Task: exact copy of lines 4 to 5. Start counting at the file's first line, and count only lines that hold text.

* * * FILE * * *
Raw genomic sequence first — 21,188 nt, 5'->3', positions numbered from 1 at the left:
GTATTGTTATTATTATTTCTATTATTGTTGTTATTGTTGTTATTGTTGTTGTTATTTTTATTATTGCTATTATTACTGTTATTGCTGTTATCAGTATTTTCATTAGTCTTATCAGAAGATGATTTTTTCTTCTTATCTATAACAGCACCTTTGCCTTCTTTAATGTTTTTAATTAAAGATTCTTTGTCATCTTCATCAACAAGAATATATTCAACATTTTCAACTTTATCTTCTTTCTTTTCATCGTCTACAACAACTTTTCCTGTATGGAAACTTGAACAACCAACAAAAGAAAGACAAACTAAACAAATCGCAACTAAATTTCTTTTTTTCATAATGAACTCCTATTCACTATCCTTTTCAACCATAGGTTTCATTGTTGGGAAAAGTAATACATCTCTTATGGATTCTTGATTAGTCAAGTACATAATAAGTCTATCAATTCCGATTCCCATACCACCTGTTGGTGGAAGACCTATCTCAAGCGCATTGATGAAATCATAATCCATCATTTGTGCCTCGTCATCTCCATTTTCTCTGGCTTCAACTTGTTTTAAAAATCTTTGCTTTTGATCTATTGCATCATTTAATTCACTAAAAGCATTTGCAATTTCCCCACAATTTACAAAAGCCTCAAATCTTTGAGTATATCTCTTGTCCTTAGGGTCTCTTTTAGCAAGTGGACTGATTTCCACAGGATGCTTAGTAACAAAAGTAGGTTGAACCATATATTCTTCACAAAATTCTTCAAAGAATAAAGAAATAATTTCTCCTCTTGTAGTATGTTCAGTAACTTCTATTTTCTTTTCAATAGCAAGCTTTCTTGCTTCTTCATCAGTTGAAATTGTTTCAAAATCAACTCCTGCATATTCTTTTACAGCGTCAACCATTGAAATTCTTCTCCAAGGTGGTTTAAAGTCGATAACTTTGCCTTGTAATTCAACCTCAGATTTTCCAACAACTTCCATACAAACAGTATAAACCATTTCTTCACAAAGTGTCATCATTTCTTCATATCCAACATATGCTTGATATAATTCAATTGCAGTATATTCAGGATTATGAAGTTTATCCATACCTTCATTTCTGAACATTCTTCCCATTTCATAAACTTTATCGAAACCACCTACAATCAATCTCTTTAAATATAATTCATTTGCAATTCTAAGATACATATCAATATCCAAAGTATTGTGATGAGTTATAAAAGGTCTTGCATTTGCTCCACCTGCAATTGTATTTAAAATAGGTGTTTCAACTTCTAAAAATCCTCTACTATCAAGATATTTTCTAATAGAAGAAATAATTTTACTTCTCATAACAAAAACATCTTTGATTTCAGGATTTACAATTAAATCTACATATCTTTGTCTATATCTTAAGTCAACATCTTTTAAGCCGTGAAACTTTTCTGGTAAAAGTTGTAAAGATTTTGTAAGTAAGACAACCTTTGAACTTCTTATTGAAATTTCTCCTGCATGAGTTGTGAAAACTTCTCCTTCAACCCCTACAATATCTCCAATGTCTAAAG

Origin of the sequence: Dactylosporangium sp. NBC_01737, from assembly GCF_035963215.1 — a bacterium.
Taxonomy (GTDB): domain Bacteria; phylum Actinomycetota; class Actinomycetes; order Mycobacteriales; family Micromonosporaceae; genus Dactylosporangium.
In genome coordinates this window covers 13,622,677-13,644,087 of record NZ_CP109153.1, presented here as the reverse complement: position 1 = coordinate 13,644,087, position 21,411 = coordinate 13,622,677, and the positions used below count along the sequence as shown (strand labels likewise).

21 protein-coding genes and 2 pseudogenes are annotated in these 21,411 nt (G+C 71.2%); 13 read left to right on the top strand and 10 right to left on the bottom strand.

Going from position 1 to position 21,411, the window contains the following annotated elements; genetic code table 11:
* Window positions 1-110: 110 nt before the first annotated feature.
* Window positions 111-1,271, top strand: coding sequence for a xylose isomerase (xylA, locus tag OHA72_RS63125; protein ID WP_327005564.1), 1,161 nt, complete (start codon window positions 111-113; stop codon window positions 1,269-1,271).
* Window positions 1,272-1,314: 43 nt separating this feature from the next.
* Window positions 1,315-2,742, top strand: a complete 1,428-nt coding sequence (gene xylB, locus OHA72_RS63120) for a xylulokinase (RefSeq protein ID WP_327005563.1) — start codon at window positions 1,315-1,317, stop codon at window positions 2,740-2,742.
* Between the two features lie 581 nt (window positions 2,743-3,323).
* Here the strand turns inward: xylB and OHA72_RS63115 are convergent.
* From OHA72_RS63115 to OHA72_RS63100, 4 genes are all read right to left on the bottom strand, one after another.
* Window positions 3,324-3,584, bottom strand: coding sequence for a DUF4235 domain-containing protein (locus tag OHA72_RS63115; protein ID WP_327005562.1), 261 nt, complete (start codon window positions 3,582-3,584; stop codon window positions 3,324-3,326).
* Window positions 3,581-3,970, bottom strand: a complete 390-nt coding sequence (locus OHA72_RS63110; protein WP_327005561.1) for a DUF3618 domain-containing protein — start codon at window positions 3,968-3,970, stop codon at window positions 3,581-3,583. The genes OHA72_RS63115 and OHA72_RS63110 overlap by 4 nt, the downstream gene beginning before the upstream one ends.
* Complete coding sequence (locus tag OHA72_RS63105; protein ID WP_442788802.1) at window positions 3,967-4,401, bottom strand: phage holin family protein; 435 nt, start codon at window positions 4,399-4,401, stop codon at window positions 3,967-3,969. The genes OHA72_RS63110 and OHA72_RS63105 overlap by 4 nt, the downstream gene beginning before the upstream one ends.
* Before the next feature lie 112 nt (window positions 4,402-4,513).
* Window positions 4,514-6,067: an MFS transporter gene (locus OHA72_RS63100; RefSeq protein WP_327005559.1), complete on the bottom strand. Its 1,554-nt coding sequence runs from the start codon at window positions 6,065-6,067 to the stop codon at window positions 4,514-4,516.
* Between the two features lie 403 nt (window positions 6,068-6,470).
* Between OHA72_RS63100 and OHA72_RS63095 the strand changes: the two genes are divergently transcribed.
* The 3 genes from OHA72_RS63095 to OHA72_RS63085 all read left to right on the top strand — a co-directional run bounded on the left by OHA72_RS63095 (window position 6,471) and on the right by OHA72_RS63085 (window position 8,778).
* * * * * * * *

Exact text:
Taxonomy (GTDB): domain Bacteria; phylum Actinomycetota; class Actinomycetes; order Mycobacteriales; family Micromonosporaceae; genus Dactylosporangium.
In genome coordinates this window covers 13,622,677-13,644,087 of record NZ_CP109153.1, presented here as the reverse complement: position 1 = coordinate 13,644,087, position 21,411 = coordinate 13,622,677, and the positions used below count along the sequence as shown (strand labels likewise).